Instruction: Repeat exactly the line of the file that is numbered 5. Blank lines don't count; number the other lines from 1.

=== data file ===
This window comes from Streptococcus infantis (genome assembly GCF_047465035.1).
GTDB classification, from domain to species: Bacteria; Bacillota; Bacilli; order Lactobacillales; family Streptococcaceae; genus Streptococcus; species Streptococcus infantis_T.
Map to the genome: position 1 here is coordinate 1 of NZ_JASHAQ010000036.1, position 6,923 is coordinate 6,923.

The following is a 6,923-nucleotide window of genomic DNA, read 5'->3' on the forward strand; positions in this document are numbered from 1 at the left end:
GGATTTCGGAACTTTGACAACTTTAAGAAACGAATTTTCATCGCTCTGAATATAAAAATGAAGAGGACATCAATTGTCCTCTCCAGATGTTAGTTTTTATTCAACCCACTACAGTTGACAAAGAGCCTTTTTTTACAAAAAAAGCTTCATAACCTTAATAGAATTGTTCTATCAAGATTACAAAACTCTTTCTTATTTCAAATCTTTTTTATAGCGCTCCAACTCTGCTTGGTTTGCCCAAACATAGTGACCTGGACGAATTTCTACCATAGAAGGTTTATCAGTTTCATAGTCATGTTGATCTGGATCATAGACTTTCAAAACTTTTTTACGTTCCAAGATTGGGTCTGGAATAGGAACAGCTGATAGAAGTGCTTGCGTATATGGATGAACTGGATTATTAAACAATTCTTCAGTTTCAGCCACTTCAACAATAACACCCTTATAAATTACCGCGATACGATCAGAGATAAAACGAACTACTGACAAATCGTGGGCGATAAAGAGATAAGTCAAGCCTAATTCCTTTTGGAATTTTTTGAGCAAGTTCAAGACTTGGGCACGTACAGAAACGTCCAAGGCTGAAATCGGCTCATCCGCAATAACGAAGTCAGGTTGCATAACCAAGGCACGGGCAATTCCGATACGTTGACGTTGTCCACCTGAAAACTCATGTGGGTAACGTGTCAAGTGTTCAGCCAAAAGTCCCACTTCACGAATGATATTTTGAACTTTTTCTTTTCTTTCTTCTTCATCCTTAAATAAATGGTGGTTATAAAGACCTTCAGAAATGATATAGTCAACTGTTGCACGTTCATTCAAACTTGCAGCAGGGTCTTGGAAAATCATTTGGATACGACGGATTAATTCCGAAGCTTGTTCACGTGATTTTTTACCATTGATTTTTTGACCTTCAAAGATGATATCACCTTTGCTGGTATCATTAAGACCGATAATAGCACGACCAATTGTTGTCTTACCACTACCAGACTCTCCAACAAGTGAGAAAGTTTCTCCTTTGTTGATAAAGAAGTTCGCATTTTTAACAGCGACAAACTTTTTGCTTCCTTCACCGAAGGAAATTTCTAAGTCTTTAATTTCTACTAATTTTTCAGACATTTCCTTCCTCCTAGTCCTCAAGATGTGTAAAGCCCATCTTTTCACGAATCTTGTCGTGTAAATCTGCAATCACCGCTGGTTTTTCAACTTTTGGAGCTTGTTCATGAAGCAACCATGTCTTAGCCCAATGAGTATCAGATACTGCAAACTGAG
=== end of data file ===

GGATTTCGGAACTTTGACAACTTTAAGAAACGAATTTTCATCGCTCTGAATATAAAAATGAAGAGGACATCAATTGTCCTCTCCAGATGTTAGTTTTTATTCAACCCACTACAGTTGACAAAGAGCCTTTTTTTACAAAAAAAGCTTCATAACCTTAATAGAATTGTTCTATCAAGATTACAAAACTCTTTCTTATTTCAAATCTTTTTTATAGCGCTCCAACTCTGCTTGGTTTGCCCAAACATAGTGACCTGGACGAATTTCTACCATAGAAGGTTTATCAGTTTCATAGTCATGTTGATCTGGATCATAGACTTTCAAAACTTTTTTACGTTCCAAGATTGGGTCTGGAATAGGAACAGCTGATAGAAGTGCTTGCGTATATGGATGAACTGGATTATTAAACAATTCTTCAGTTTCAGCCACTTCAACAATAACACCCTTATAAATTACCGCGATACGATCAGAGATAAAACGAACTACTGACAAATCGTGGGCGATAAAGAGATAAGTCAAGCCTAATTCCTTTTGGAATTTTTTGAGCAAGTTCAAGACTTGGGCACGTACAGAAACGTCCAAGGCTGAAATCGGCTCATCCGCAATAACGAAGTCAGGTTGCATAACCAAGGCACGGGCAATTCCGATACGTTGACGTTGTCCACCTGAAAACTCATGTGGGTAACGTGTCAAGTGTTCAGCCAAAAGTCCCACTTCACGAATGATATTTTGAACTTTTTCTTTTCTTTCTTCTTCATCCTTAAATAAATGGTGGTTATAAAGACCTTCAGAAATGATATAGTCAACTGTTGCACGTTCATTCAAACTTGCAGCAGGGTCTTGGAAAATCATTTGGATACGACGGATTAATTCCGAAGCTTGTTCACGTGATTTTTTACCATTGATTTTTTGACCTTCAAAGATGATATCACCTTTGCTGGTATCATTAAGACCGATAATAGCACGACCAATTGTTGTCTTACCACTACCAGACTCTCCAACAAGTGAGAAAGTTTCTCCTTTGTTGATAAAGAAGTTCGCATTTTTAACAGCGACAAACTTTTTGCTTCCTTCACCGAAGGAAATTTCTAAGTCTTTAATTTCTACTAATTTTTCAGACATTTCCTTCCTCCTAGTCCTCAAGATGTGTAAAGCCCATCTTTTCACGAATCTTGTCGTGTAAATCTGCAATCACCGCTGGTTTTTCAACTTTTGGAGCTTGTTCATGAAGCAACCATGTCTTAGCCCAATGAGTATCAGATACTGCAAACTGAG